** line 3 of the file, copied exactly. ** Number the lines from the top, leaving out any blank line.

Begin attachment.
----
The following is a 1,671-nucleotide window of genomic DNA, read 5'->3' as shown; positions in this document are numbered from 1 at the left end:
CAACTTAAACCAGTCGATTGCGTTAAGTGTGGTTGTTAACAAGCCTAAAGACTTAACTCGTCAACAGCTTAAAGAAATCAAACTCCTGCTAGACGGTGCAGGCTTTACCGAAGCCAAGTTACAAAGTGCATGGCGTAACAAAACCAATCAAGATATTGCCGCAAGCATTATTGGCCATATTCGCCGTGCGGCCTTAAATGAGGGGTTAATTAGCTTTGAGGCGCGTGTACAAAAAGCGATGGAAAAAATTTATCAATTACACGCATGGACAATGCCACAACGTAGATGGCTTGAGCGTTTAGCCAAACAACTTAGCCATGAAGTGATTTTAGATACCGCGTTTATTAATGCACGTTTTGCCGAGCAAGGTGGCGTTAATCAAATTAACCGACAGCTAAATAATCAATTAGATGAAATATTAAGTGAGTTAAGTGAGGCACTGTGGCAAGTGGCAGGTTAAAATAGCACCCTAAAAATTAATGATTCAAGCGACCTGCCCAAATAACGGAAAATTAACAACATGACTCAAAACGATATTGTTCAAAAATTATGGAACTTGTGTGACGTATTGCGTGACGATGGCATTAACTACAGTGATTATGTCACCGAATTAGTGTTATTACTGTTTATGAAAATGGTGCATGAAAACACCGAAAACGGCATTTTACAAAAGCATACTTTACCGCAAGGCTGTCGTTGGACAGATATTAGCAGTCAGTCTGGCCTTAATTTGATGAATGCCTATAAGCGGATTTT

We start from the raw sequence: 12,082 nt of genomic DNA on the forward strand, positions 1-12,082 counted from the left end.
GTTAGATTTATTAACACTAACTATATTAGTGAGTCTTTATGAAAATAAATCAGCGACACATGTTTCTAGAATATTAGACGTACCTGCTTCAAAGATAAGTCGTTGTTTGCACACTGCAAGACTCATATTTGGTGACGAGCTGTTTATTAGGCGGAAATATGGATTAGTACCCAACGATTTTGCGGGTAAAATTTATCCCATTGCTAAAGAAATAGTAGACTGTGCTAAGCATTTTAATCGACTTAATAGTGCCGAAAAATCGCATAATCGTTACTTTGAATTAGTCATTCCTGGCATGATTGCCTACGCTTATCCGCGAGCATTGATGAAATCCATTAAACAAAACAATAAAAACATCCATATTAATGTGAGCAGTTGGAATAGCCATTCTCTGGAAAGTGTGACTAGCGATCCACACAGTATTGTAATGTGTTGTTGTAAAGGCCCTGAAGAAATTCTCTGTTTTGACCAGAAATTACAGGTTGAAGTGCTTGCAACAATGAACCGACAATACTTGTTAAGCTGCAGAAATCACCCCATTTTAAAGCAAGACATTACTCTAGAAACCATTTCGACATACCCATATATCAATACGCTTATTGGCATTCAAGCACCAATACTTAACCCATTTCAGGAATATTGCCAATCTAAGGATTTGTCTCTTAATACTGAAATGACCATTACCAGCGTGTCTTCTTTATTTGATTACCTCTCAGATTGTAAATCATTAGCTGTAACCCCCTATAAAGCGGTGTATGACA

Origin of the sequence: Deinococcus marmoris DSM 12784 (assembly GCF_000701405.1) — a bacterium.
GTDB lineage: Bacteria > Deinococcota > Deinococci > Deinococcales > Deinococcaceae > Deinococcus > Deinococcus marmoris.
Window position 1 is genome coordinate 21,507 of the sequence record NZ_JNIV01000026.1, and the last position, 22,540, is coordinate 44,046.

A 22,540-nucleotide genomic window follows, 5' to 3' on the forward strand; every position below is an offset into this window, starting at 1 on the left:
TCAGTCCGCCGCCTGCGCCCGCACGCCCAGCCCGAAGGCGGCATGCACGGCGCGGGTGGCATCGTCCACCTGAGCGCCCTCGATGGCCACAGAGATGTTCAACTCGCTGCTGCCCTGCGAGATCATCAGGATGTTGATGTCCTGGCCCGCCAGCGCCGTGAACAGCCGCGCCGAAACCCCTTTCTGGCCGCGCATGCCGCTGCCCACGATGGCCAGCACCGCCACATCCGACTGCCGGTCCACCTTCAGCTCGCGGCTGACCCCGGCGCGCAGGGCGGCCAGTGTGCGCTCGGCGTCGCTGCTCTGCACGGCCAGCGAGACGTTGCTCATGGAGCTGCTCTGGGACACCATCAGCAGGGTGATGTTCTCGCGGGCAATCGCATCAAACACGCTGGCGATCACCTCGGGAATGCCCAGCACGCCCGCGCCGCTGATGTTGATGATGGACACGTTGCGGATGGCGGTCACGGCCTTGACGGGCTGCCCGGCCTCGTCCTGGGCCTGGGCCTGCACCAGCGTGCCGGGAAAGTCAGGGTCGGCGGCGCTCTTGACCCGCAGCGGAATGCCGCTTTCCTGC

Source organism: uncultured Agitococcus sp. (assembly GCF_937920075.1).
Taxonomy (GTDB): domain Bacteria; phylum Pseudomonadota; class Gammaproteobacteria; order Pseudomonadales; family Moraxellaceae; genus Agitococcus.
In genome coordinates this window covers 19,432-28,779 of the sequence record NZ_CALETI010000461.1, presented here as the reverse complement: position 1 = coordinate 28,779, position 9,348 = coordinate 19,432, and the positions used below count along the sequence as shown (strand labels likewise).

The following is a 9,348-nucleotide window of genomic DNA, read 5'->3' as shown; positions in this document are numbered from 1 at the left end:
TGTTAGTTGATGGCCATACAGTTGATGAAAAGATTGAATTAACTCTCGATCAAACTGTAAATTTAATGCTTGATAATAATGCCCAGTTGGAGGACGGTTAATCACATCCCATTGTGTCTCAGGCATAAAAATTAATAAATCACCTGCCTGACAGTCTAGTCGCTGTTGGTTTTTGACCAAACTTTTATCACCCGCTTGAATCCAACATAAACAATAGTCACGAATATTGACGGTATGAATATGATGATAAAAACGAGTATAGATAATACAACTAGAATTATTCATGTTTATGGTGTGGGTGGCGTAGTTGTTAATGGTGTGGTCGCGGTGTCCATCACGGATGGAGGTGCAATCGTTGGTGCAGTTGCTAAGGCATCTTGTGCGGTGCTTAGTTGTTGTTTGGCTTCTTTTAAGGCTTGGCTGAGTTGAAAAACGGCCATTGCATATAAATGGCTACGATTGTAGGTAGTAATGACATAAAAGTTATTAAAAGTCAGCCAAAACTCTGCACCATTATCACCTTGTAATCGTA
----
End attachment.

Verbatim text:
We start from the raw sequence: 12,082 nt of genomic DNA on the forward strand, positions 1-12,082 counted from the left end.